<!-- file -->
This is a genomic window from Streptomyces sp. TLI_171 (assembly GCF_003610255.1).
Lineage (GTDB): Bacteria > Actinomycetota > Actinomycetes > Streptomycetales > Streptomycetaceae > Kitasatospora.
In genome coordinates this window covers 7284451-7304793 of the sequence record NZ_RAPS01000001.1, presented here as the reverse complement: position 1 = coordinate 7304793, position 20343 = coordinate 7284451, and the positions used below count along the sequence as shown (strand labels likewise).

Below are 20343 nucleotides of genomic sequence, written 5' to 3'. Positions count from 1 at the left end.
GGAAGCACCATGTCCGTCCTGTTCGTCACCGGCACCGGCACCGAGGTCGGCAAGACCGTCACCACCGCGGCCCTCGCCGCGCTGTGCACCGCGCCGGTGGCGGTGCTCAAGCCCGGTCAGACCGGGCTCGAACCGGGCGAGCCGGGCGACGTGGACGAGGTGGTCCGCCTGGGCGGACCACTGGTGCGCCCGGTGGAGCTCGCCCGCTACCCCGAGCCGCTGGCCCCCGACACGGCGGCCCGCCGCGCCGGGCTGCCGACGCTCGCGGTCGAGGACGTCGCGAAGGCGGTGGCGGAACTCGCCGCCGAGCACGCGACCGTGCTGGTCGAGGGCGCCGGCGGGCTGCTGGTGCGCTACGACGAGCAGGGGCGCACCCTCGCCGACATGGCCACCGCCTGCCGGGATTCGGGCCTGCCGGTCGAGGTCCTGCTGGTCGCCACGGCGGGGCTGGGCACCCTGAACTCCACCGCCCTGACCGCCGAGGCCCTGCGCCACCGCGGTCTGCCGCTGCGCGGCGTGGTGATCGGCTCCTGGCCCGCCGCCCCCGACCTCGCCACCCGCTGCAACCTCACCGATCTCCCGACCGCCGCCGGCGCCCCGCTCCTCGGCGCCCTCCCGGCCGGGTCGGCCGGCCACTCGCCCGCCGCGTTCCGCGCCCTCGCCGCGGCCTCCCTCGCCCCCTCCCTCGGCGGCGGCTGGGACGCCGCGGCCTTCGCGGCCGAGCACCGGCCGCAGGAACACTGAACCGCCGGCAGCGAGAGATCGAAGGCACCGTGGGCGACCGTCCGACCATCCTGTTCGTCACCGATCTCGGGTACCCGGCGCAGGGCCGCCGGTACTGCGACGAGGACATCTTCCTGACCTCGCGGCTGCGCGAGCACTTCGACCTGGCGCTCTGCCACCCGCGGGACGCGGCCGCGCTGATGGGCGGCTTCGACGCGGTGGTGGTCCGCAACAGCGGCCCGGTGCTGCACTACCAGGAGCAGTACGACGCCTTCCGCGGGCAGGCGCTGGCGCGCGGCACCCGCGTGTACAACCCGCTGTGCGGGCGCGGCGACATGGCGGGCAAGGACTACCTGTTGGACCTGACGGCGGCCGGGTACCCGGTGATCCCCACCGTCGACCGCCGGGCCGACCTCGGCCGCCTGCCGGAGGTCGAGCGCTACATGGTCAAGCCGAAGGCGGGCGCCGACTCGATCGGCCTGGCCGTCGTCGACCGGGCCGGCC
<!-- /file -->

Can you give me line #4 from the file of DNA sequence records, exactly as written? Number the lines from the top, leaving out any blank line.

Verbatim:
Below are 20343 nucleotides of genomic sequence, written 5' to 3'. Positions count from 1 at the left end.